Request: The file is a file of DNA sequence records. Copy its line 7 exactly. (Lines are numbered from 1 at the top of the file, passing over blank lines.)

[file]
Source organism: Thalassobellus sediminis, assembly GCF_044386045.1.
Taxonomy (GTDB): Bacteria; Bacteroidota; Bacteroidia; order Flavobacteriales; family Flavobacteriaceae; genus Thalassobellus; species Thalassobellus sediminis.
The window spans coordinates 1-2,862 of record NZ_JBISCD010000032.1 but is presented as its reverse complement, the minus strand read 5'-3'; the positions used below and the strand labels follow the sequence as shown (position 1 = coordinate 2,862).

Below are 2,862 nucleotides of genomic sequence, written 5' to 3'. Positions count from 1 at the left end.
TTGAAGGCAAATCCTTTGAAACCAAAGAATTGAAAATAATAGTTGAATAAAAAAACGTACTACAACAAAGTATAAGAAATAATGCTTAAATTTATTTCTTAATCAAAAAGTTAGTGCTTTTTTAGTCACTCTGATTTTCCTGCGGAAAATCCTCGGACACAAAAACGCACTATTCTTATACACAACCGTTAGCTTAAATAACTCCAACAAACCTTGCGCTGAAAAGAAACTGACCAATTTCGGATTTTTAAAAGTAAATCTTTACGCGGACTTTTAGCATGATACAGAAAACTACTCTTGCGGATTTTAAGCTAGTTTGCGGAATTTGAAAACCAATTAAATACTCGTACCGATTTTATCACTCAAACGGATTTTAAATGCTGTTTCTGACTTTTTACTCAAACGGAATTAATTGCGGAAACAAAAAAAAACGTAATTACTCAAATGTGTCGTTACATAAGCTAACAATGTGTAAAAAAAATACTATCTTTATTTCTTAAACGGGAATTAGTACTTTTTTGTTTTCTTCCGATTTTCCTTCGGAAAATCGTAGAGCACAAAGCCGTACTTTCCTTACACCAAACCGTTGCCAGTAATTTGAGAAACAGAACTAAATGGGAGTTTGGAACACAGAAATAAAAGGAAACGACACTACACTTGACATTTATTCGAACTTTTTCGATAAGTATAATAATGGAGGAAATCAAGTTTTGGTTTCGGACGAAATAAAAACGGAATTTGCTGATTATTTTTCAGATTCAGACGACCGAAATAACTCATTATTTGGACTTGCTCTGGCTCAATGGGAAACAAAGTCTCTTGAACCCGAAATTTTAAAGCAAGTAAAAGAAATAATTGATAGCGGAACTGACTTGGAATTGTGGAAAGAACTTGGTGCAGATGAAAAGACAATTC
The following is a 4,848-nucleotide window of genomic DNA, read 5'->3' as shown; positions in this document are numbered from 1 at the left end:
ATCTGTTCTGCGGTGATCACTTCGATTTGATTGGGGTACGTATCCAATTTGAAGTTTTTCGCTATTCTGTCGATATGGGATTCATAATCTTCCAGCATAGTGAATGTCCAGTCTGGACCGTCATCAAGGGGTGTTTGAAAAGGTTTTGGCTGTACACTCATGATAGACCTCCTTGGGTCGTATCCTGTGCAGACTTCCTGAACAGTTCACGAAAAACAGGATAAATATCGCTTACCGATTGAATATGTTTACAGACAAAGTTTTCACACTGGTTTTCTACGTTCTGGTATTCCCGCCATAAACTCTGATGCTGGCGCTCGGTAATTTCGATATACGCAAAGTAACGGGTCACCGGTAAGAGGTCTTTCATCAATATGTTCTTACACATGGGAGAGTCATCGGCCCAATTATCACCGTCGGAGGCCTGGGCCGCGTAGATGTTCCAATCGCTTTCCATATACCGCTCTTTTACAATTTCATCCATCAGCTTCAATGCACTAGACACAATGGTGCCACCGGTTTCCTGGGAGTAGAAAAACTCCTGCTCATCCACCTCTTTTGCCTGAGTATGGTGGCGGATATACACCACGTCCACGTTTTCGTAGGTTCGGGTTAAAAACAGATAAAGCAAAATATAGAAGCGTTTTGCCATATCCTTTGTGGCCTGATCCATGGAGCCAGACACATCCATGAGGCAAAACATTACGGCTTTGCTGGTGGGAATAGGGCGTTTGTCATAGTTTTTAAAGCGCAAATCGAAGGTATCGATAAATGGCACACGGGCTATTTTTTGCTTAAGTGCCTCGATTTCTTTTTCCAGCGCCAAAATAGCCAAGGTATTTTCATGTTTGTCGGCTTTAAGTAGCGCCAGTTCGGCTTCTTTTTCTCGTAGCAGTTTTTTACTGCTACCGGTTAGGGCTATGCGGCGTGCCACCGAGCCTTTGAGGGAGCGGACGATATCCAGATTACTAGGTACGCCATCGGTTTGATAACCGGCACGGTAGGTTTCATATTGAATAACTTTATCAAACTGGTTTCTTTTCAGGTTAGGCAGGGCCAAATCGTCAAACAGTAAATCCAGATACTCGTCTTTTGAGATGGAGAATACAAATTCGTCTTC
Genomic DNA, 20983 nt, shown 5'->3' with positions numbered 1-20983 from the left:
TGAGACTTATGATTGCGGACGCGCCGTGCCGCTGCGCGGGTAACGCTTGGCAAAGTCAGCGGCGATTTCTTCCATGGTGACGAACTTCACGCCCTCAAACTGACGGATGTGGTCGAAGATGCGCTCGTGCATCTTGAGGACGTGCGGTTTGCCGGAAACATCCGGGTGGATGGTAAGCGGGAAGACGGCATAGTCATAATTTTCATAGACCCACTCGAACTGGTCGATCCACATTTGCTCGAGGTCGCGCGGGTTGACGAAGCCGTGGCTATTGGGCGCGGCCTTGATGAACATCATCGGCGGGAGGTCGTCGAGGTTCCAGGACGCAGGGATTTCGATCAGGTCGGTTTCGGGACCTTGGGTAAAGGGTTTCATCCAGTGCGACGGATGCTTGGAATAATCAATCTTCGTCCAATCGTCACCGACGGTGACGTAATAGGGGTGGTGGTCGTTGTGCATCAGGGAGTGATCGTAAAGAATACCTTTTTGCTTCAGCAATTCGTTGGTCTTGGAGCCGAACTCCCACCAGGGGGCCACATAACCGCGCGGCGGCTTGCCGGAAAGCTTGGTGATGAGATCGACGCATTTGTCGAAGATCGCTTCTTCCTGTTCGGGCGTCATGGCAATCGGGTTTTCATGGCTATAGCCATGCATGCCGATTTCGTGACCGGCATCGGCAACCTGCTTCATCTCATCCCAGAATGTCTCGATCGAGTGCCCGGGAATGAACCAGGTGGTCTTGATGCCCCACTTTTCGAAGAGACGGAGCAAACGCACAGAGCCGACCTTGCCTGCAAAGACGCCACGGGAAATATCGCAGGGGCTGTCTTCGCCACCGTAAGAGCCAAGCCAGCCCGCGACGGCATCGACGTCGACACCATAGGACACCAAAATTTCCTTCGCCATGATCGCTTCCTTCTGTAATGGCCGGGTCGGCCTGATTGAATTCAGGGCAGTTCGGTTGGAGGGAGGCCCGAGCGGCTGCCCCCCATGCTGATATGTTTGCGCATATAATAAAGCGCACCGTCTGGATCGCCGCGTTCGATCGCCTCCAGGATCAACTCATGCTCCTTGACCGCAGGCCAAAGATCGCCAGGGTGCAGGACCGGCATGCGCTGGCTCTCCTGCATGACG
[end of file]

ATCTGTTCTGCGGTGATCACTTCGATTTGATTGGGGTACGTATCCAATTTGAAGTTTTTCGCTATTCTGTCGATATGGGATTCATAATCTTCCAGCATAGTGAATGTCCAGTCTGGACCGTCATCAAGGGGTGTTTGAAAAGGTTTTGGCTGTACACTCATGATAGACCTCCTTGGGTCGTATCCTGTGCAGACTTCCTGAACAGTTCACGAAAAACAGGATAAATATCGCTTACCGATTGAATATGTTTACAGACAAAGTTTTCACACTGGTTTTCTACGTTCTGGTATTCCCGCCATAAACTCTGATGCTGGCGCTCGGTAATTTCGATATACGCAAAGTAACGGGTCACCGGTAAGAGGTCTTTCATCAATATGTTCTTACACATGGGAGAGTCATCGGCCCAATTATCACCGTCGGAGGCCTGGGCCGCGTAGATGTTCCAATCGCTTTCCATATACCGCTCTTTTACAATTTCATCCATCAGCTTCAATGCACTAGACACAATGGTGCCACCGGTTTCCTGGGAGTAGAAAAACTCCTGCTCATCCACCTCTTTTGCCTGAGTATGGTGGCGGATATACACCACGTCCACGTTTTCGTAGGTTCGGGTTAAAAACAGATAAAGCAAAATATAGAAGCGTTTTGCCATATCCTTTGTGGCCTGATCCATGGAGCCAGACACATCCATGAGGCAAAACATTACGGCTTTGCTGGTGGGAATAGGGCGTTTGTCATAGTTTTTAAAGCGCAAATCGAAGGTATCGATAAATGGCACACGGGCTATTTTTTGCTTAAGTGCCTCGATTTCTTTTTCCAGCGCCAAAATAGCCAAGGTATTTTCATGTTTGTCGGCTTTAAGTAGCGCCAGTTCGGCTTCTTTTTCTCGTAGCAGTTTTTTACTGCTACCGGTTAGGGCTATGCGGCGTGCCACCGAGCCTTTGAGGGAGCGGACGATATCCAGATTACTAGGTACGCCATCGGTTTGATAACCGGCACGGTAGGTTTCATATTGAATAACTTTATCAAACTGGTTTCTTTTCAGGTTAGGCAGGGCCAAATCGTCAAACAGTAAATCCAGATACTCGTCTTTTGAGATGGAGAATACAAATTCGTCTTC